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Niederberger, Verena; Neubauer, Angela; Gevaert, Philippe; Zidarn, Mihaela; Worm, Margitta; Aberer, Werner; Mailing, Hans Jorgen; Pfaar, Oliver; Klimek, Ludger; Pfuetzner, Wolfgang; Ring, Johannes; Darsow, Ulf; Novak, Natalija; Gerth van Wijk, Roy; Eckl-Dorna, Julia; Focke-Tejkl, Margarete; Weber, Milena; Müller, Hans-Helge; Klinger, Joachim; Stolz, Frank; Breit, Nora; Henning, Rainer; Valenta, Rudolf (2018): Safety and efficacy of immunotherapy with the recombinant B-cell epitope-based grass pollen vaccine BM32. In: Journal of Allergy and Clinical Immunology, Vol. 142, No. 2: pp. 497-509
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Abstract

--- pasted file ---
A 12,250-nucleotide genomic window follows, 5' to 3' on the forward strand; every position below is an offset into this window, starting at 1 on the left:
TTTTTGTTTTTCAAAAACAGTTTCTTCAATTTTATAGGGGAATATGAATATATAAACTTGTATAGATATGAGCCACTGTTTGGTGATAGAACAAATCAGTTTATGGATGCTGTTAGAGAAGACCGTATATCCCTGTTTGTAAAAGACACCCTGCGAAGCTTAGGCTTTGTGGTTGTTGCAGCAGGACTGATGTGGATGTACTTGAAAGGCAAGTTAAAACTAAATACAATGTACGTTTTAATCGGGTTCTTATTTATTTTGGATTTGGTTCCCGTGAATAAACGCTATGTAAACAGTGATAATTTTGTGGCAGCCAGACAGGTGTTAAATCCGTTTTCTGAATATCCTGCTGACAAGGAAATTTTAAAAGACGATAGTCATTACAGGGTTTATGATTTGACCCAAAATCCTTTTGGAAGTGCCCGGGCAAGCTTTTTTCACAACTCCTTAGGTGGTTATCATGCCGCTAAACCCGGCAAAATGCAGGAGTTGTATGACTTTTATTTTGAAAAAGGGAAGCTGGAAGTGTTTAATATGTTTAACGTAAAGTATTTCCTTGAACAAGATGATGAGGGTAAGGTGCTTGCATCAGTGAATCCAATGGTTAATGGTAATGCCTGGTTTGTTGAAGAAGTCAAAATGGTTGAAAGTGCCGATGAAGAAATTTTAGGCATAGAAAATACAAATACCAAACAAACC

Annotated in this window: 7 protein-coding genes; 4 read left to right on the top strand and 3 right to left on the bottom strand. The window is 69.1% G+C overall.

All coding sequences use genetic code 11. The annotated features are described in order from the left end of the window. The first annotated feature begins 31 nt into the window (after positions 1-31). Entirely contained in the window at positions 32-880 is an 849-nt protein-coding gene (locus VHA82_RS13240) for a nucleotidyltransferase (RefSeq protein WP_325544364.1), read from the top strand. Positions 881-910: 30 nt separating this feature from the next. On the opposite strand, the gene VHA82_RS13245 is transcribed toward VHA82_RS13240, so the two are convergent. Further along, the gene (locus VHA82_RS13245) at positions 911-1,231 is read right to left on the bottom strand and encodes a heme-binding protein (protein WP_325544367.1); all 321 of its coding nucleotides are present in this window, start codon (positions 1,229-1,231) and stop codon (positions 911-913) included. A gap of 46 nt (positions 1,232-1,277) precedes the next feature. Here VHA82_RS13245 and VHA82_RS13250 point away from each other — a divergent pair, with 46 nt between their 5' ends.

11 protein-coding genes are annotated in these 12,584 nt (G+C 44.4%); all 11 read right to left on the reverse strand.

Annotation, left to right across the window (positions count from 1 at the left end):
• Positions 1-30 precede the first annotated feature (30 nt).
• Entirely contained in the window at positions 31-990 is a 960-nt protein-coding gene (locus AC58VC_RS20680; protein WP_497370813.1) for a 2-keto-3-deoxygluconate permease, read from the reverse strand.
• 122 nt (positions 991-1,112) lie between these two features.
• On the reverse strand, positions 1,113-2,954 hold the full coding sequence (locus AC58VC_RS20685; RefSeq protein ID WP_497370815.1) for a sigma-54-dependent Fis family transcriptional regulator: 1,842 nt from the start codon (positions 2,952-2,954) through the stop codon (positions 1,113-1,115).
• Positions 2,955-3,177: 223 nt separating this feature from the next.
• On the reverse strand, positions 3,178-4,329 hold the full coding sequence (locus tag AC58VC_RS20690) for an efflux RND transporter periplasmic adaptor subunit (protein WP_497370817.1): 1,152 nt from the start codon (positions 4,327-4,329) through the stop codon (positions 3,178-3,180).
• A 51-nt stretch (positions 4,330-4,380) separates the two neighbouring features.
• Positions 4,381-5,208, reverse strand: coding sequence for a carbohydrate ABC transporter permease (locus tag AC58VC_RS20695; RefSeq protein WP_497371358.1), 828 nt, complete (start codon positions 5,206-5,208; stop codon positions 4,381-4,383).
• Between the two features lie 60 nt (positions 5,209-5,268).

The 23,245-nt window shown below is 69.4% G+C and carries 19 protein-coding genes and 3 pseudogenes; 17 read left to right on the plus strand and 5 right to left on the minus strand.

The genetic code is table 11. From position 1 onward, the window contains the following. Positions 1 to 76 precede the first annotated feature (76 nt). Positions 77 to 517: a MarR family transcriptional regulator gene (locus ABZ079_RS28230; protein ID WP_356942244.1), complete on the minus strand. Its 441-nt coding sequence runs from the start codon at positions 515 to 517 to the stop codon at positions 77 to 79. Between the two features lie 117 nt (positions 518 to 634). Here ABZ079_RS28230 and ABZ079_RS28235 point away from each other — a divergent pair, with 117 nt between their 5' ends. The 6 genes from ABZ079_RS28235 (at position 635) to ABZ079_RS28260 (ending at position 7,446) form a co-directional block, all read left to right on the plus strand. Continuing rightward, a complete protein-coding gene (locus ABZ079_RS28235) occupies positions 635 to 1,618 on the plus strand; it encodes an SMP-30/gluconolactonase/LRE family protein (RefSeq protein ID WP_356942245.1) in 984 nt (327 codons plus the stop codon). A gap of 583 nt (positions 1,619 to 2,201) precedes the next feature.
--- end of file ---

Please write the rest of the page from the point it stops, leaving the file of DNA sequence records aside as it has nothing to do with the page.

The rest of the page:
Background: BM32 is a grass pollen allergy vaccine based on recombinant fusion proteins consisting of nonallergenic peptides from the IgE-binding sites of the 4 major grass pollen allergens and the hepatitis B preS protein. Objective: We sought to study the safety and clinical efficacy of immunotherapy (allergen immunotherapy) with BM32 in patients with grass pollen-induced rhinitis and controlled asthma. Methods: A double-blind, placebo-controlled, multicenter allergen immunotherapy field study was conducted for 2 grass pollen seasons. After a baseline season, subjects (n = 181) were randomized and received 3 preseasonal injections of either placebo (n = 58) or a low dose (80 mu g, n = 60) or high dose (160 mu g, n = 63) of BM32 in year 1, respectively, followed by a booster injection in autumn. In the second year, all actively treated subjects received 3 preseasonal injections of the BM32 low dose, and placebo-treated subjects continued with placebo. Clinical efficacy was assessed by using combined symptom medication scores, visual analog scales, Rhinoconjunctivitis Quality of Life Questionnaires, and asthma symptom scores. Adverse events were graded according to the European Academy of Allergy and Clinical Immunology. Allergen-specific antibodies were determined by using ELISA, ImmunoCAP, and ImmunoCAP ISAC. Results: Although statistical significance regarding the primary end point was not reached, BM32-treated subjects, when compared with placebo-treated subjects, showed an improvement regarding symptom medication, visual analog scale, Rhinoconjunctivitis Quality of Life Questionnaire, and asthma symptom scores in both treatment years. This was accompanied by an induction of allergen-specific IgG without induction of allergen-specific IgE and a reduction in the seasonally induced increase in allergen-specific IgE levels in year 2. In the first year, more grade 2 reactions were observed in the active (n = 6) versus placebo (n = 1) groups, whereas there was almost no difference in the second year. Conclusions: Injections of BM32 induced allergen-specific IgG, improved clinical symptoms of seasonal grass pollen allergy, and were well tolerated.